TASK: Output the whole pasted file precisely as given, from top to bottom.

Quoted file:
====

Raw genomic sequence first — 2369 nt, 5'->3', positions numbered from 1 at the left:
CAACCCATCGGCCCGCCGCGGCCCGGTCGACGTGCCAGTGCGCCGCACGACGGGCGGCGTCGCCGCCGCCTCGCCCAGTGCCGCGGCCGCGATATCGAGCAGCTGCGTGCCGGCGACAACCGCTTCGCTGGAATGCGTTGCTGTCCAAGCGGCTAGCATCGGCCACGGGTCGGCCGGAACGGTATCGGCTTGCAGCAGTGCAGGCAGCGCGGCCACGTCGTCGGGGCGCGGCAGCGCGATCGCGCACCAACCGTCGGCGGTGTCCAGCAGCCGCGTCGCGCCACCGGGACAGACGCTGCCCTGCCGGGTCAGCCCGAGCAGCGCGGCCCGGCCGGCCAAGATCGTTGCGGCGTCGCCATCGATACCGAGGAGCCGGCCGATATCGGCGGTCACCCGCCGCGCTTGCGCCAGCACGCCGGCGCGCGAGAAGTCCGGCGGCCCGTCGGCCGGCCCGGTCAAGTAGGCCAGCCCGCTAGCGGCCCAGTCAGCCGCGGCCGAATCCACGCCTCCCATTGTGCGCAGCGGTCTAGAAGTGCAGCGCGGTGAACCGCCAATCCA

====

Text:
Raw genomic sequence first — 2369 nt, 5'->3', positions numbered from 1 at the left:
CAACCCATCGGCCCGCCGCGGCCCGGTCGACGTGCCAGTGCGCCGCACGACGGGCGGCGTCGCCGCCGCCTCGCCCAGTGCCGCGGCCGCGATATCGAGCAGCTGCGTGCCGGCGACAACCGCTTCGCTGGAATGCGTTGCTGTCCAAGCGGCTAGCATCGGCCACGGGTCGGCCGGAACGGTATCGGCTTGCAGCAGTGCAGGCAGCGCGGCCACGTCGTCGGGGCGCGGCAGCGCGATCGCGCACCAACCGTCGGCGGTGTCCAGCAGCCGCGTCGCGCCACCGGGACAGACGCTGCCCTGCCGGGTCAGCCCGAGCAGCGCGGCCCGGCCGGCCAAGATCGTTGCGGCGTCGCCATCGATACCGAGGAGCCGGCCGATATCGGCGGTCACCCGCCGCGCTTGCGCCAGCACGCCGGCGCGCGAGAAGTCCGGCGGCCCGTCGGCCGGCCCGGTCAAGTAGGCCAGCCCGCTAGCGGCCCAGTCAGCCGCGGCCGAATCCACGCCTCCCATTGTGCGCAGCGGTCTAGAAGTGCAGCGCGGTGAACCGCCAATCCA